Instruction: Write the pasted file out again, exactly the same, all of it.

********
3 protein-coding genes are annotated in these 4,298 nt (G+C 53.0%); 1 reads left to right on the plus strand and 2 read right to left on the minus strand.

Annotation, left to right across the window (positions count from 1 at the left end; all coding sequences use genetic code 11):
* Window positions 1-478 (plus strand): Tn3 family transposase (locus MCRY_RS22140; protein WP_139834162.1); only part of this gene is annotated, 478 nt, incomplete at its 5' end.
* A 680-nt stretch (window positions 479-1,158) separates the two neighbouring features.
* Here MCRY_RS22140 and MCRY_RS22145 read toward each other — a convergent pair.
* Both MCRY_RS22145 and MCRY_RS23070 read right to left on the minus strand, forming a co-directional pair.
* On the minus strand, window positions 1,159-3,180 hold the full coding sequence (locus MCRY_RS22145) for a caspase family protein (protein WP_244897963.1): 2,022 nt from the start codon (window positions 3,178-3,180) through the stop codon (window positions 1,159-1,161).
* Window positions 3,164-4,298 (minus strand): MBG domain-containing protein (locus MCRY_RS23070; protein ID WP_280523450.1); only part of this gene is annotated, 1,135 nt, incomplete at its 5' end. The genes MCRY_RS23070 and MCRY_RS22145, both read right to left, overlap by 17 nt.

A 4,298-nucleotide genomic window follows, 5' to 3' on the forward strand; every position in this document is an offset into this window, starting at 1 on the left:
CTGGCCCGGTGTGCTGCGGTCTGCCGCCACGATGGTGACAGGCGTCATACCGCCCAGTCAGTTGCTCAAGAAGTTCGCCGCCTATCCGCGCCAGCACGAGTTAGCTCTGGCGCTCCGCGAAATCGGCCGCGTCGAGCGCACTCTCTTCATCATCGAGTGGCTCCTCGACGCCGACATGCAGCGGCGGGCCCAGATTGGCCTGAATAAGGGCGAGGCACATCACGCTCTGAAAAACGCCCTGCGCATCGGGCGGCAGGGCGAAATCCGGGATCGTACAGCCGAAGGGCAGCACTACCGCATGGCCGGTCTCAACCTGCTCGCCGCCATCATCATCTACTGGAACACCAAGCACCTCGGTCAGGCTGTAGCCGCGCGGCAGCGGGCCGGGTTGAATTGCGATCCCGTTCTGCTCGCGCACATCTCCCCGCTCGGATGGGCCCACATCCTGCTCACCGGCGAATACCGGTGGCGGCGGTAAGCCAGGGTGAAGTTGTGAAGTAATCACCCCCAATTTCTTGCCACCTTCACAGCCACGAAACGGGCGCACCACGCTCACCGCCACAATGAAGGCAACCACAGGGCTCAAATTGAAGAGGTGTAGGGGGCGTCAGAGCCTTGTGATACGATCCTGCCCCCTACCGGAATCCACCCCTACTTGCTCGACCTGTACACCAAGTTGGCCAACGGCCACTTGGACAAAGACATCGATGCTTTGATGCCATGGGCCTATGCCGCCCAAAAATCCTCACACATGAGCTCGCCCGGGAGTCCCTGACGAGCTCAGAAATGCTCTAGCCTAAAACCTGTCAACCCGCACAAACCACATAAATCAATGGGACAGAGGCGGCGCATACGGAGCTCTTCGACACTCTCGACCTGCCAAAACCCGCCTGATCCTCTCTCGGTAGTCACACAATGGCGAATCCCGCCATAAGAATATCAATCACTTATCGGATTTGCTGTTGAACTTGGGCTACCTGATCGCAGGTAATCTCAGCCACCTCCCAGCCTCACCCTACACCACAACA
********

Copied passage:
3 protein-coding genes are annotated in these 4,298 nt (G+C 53.0%); 1 reads left to right on the plus strand and 2 read right to left on the minus strand.

Annotation, left to right across the window (positions count from 1 at the left end; all coding sequences use genetic code 11):
* Window positions 1-478 (plus strand): Tn3 family transposase (locus MCRY_RS22140; protein WP_139834162.1); only part of this gene is annotated, 478 nt, incomplete at its 5' end.
* A 680-nt stretch (window positions 479-1,158) separates the two neighbouring features.
* Here MCRY_RS22140 and MCRY_RS22145 read toward each other — a convergent pair.
* Both MCRY_RS22145 and MCRY_RS23070 read right to left on the minus strand, forming a co-directional pair.
* On the minus strand, window positions 1,159-3,180 hold the full coding sequence (locus MCRY_RS22145) for a caspase family protein (protein WP_244897963.1): 2,022 nt from the start codon (window positions 3,178-3,180) through the stop codon (window positions 1,159-1,161).
* Window positions 3,164-4,298 (minus strand): MBG domain-containing protein (locus MCRY_RS23070; protein ID WP_280523450.1); only part of this gene is annotated, 1,135 nt, incomplete at its 5' end. The genes MCRY_RS23070 and MCRY_RS22145, both read right to left, overlap by 17 nt.

A 4,298-nucleotide genomic window follows, 5' to 3' on the forward strand; every position in this document is an offset into this window, starting at 1 on the left:
CTGGCCCGGTGTGCTGCGGTCTGCCGCCACGATGGTGACAGGCGTCATACCGCCCAGTCAGTTGCTCAAGAAGTTCGCCGCCTATCCGCGCCAGCACGAGTTAGCTCTGGCGCTCCGCGAAATCGGCCGCGTCGAGCGCACTCTCTTCATCATCGAGTGGCTCCTCGACGCCGACATGCAGCGGCGGGCCCAGATTGGCCTGAATAAGGGCGAGGCACATCACGCTCTGAAAAACGCCCTGCGCATCGGGCGGCAGGGCGAAATCCGGGATCGTACAGCCGAAGGGCAGCACTACCGCATGGCCGGTCTCAACCTGCTCGCCGCCATCATCATCTACTGGAACACCAAGCACCTCGGTCAGGCTGTAGCCGCGCGGCAGCGGGCCGGGTTGAATTGCGATCCCGTTCTGCTCGCGCACATCTCCCCGCTCGGATGGGCCCACATCCTGCTCACCGGCGAATACCGGTGGCGGCGGTAAGCCAGGGTGAAGTTGTGAAGTAATCACCCCCAATTTCTTGCCACCTTCACAGCCACGAAACGGGCGCACCACGCTCACCGCCACAATGAAGGCAACCACAGGGCTCAAATTGAAGAGGTGTAGGGGGCGTCAGAGCCTTGTGATACGATCCTGCCCCCTACCGGAATCCACCCCTACTTGCTCGACCTGTACACCAAGTTGGCCAACGGCCACTTGGACAAAGACATCGATGCTTTGATGCCATGGGCCTATGCCGCCCAAAAATCCTCACACATGAGCTCGCCCGGGAGTCCCTGACGAGCTCAGAAATGCTCTAGCCTAAAACCTGTCAACCCGCACAAACCACATAAATCAATGGGACAGAGGCGGCGCATACGGAGCTCTTCGACACTCTCGACCTGCCAAAACCCGCCTGATCCTCTCTCGGTAGTCACACAATGGCGAATCCCGCCATAAGAATATCAATCACTTATCGGATTTGCTGTTGAACTTGGGCTACCTGATCGCAGGTAATCTCAGCCACCTCCCAGCCTCACCCTACACCACAACA